The case of Kiranjit Ahluwalia set a legal precedent in 1992
Proposed reforms of the law on homicide in much of the UK could change the way a murder charge is reduced to manslaughter.
They would see the partial defence of provocation scrapped and replaced with two new ones.
These would be if someone killed over fears about serious violence, or if they could show they were "seriously wronged" by the victim's actions.
The law changes would apply to England, Wales and Northern Ireland.
Attorney General Baroness Scotland said they would bring the law "up to date".
Under the plans, the partial defence of diminished responsibility would also be abolished and replaced with a new defence based on "recognised medical conditions".
Adultery 'no excuse'
The partial defence of "fear of serious violence" could be used by long-term domestic abuse victims, arguing they were forced to kill their abuser.
And in "exceptional circumstances" a defendant could successfully claim they killed in response to words or conduct that left them feeling "seriously wronged".
Harman on murder law overhaul in England and Wales
The Ministry of Justice said someone could not claim to be "seriously wronged" if they found out their partner was having an affair, whereas adultery can count under the current provocation defence.
A spokeswoman said the existing law "is designed to cater for anger killing, but it is not significantly well tailored for killings that are a response to fear".
Justice Minister Maria Eagle said: "For men and women who kill their partners, these changes will mean that the letter of the law finally catches up with judges and juries, who in recent years have been less prone than people think to let men off lightly and punish women harshly.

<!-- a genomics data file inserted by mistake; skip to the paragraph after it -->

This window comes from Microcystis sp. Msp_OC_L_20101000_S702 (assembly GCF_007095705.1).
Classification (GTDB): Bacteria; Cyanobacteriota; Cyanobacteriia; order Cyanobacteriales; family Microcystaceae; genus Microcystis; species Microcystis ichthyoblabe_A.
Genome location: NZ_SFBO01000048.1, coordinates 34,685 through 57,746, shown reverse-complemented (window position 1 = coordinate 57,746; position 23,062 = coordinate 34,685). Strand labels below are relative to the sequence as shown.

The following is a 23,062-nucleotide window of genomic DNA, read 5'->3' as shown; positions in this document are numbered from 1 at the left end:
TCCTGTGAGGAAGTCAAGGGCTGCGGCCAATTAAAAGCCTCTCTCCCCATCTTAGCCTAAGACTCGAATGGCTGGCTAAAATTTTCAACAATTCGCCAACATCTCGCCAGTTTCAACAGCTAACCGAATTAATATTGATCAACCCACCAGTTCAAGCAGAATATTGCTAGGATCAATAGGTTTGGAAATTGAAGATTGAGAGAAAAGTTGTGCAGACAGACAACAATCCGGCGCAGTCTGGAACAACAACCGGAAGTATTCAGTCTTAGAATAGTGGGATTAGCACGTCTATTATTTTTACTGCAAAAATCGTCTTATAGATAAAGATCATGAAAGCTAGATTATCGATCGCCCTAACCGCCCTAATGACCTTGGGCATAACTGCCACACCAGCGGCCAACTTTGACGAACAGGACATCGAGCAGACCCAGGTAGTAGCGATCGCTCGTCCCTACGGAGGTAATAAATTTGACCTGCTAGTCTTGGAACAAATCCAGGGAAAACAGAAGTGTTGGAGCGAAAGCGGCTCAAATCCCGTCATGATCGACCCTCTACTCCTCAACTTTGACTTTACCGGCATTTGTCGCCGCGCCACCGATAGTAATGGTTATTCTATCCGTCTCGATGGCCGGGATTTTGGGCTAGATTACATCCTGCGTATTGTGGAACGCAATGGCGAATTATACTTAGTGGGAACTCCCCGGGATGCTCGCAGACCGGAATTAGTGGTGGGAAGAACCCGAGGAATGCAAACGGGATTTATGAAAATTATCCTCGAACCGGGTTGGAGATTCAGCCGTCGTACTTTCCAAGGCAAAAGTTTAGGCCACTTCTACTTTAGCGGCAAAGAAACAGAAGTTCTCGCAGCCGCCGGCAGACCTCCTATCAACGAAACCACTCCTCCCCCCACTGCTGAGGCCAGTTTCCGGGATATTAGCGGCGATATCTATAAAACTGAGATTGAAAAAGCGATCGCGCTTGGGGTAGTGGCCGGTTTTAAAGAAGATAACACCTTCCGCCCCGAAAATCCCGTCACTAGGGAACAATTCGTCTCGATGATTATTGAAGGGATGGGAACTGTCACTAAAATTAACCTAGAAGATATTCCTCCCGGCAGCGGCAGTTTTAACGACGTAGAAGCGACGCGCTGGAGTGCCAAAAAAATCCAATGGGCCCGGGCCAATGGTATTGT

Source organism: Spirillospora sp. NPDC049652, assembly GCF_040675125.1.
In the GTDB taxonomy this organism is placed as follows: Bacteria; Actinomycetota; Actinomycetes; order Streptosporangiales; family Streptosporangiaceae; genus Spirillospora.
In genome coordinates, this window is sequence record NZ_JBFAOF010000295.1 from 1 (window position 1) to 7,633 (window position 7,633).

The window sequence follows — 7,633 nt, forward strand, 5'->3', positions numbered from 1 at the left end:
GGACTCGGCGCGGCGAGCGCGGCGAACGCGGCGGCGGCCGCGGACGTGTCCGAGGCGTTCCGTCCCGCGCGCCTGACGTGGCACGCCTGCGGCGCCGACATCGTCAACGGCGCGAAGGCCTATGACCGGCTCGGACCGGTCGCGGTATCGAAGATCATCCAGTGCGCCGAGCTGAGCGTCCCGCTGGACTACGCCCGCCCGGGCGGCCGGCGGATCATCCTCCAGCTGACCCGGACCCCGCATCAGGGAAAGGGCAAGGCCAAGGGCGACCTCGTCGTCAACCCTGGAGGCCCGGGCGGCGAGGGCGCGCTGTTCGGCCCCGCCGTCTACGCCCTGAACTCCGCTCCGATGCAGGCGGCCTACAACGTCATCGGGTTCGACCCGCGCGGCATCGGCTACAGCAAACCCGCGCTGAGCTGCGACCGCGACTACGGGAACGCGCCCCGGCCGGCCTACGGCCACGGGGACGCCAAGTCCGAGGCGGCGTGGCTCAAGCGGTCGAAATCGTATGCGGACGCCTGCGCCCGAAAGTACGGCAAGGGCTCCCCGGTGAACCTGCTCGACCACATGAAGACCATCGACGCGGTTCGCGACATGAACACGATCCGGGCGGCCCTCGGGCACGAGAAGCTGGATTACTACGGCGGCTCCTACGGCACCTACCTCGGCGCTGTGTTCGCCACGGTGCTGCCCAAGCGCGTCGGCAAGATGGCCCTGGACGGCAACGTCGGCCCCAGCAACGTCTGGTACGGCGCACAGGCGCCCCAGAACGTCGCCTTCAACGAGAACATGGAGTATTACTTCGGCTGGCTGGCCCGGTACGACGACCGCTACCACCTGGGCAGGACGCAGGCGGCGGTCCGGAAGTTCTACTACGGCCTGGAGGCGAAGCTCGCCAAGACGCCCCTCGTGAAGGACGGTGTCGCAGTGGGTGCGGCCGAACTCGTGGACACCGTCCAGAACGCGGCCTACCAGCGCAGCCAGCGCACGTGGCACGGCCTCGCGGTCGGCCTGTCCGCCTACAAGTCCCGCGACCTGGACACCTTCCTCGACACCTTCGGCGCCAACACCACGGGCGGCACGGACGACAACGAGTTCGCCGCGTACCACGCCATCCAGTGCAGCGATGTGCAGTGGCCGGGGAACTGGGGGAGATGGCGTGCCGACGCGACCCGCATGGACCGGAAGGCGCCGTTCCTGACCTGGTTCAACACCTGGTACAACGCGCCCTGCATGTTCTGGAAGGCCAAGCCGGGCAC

"However, in order to be fair they've had to stretch the law to its limits."
The minister said the proposed partial defence of long-term abuse marked a "substantial change", although she stressed that the government "would not want to introduce anything that would allow cold, calculating killers to get away with it".
To my mind, there will be some suspicion that this consultation on changing the homicide law is more about gender politics than it is about murder
Erin Pizzey, a veteran campaigner for women's rights, said of the plans: "I'm appalled by it, because I think 'thou shalt not kill' has been with us since the time of Moses.
"It's so important that we don't in any way upset the concept that to kill another human being is the most terrible thing you can do."
Barrister Geoffrey Robertson, QC, told the BBC that the proposals did include "sensible" changes but that they did not address all of his concerns, including the mandatory life sentence for murder.
He said: "Any mandatory sentence is unjust because it doesn't distinguish between the terrorist and the gangland executioner and the mercy killer at the other end of the scale, who maybe doesn't deserve to go to prison at all, but has to be sentenced to life imprisonment, and the domestic killings."
The plans face public consultation before new legislation is introduced.
They follow a 2006 report from the Law Commission which made wide-ranging recommendations for changes to legislation.
The Scottish government said it has no plans to make changes to this area of criminal law, but the Scottish Law commission is looking at the defences of provocation, self-defence and coercion.
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